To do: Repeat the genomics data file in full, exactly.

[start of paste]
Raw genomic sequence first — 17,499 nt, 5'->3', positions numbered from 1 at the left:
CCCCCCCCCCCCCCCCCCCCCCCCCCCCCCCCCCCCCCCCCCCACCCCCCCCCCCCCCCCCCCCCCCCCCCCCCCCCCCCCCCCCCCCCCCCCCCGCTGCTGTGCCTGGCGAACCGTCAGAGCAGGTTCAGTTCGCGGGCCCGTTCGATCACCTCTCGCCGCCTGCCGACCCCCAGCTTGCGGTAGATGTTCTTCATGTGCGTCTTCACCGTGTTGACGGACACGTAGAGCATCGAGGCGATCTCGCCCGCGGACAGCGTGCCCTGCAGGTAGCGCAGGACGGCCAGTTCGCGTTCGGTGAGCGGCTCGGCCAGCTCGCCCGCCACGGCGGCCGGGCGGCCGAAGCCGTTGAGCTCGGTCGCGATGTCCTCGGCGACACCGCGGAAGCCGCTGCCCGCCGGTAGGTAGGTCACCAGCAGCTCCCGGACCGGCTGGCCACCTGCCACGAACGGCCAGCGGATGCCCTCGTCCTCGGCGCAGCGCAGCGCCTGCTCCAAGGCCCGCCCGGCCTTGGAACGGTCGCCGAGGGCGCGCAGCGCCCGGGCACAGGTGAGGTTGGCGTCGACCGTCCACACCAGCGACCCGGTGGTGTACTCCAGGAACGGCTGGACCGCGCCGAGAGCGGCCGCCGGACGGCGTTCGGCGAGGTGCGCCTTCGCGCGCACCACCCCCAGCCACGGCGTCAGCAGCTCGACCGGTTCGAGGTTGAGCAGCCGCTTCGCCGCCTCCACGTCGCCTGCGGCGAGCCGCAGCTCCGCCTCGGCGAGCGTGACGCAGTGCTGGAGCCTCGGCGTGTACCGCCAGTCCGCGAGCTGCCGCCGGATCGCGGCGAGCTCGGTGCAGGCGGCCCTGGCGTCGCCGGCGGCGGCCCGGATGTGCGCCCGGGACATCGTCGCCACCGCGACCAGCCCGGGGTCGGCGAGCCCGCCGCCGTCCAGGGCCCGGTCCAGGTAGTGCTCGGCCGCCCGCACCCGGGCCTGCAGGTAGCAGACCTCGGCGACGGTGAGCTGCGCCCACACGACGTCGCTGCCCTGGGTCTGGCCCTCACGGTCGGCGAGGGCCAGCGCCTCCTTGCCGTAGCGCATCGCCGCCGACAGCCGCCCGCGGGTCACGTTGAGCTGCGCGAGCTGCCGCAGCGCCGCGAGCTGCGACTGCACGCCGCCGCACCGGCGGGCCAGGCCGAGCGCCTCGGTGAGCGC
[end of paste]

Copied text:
Raw genomic sequence first — 17,499 nt, 5'->3', positions numbered from 1 at the left:
CCCCCCCCCCCCCCCCCCCCCCCCCCCCCCCCCCCCCCCCCCCACCCCCCCCCCCCCCCCCCCCCCCCCCCCCCCCCCCCCCCCCCCCCCCCCCCGCTGCTGTGCCTGGCGAACCGTCAGAGCAGGTTCAGTTCGCGGGCCCGTTCGATCACCTCTCGCCGCCTGCCGACCCCCAGCTTGCGGTAGATGTTCTTCATGTGCGTCTTCACCGTGTTGACGGACACGTAGAGCATCGAGGCGATCTCGCCCGCGGACAGCGTGCCCTGCAGGTAGCGCAGGACGGCCAGTTCGCGTTCGGTGAGCGGCTCGGCCAGCTCGCCCGCCACGGCGGCCGGGCGGCCGAAGCCGTTGAGCTCGGTCGCGATGTCCTCGGCGACACCGCGGAAGCCGCTGCCCGCCGGTAGGTAGGTCACCAGCAGCTCCCGGACCGGCTGGCCACCTGCCACGAACGGCCAGCGGATGCCCTCGTCCTCGGCGCAGCGCAGCGCCTGCTCCAAGGCCCGCCCGGCCTTGGAACGGTCGCCGAGGGCGCGCAGCGCCCGGGCACAGGTGAGGTTGGCGTCGACCGTCCACACCAGCGACCCGGTGGTGTACTCCAGGAACGGCTGGACCGCGCCGAGAGCGGCCGCCGGACGGCGTTCGGCGAGGTGCGCCTTCGCGCGCACCACCCCCAGCCACGGCGTCAGCAGCTCGACCGGTTCGAGGTTGAGCAGCCGCTTCGCCGCCTCCACGTCGCCTGCGGCGAGCCGCAGCTCCGCCTCGGCGAGCGTGACGCAGTGCTGGAGCCTCGGCGTGTACCGCCAGTCCGCGAGCTGCCGCCGGATCGCGGCGAGCTCGGTGCAGGCGGCCCTGGCGTCGCCGGCGGCGGCCCGGATGTGCGCCCGGGACATCGTCGCCACCGCGACCAGCCCGGGGTCGGCGAGCCCGCCGCCGTCCAGGGCCCGGTCCAGGTAGTGCTCGGCCGCCCGCACCCGGGCCTGCAGGTAGCAGACCTCGGCGACGGTGAGCTGCGCCCACACGACGTCGCTGCCCTGGGTCTGGCCCTCACGGTCGGCGAGGGCCAGCGCCTCCTTGCCGTAGCGCATCGCCGCCGACAGCCGCCCGCGGGTCACGTTGAGCTGCGCGAGCTGCCGCAGCGCCGCGAGCTGCGACTGCACGCCGCCGCACCGGCGGGCCAGGCCGAGCGCCTCGGTGAGCGC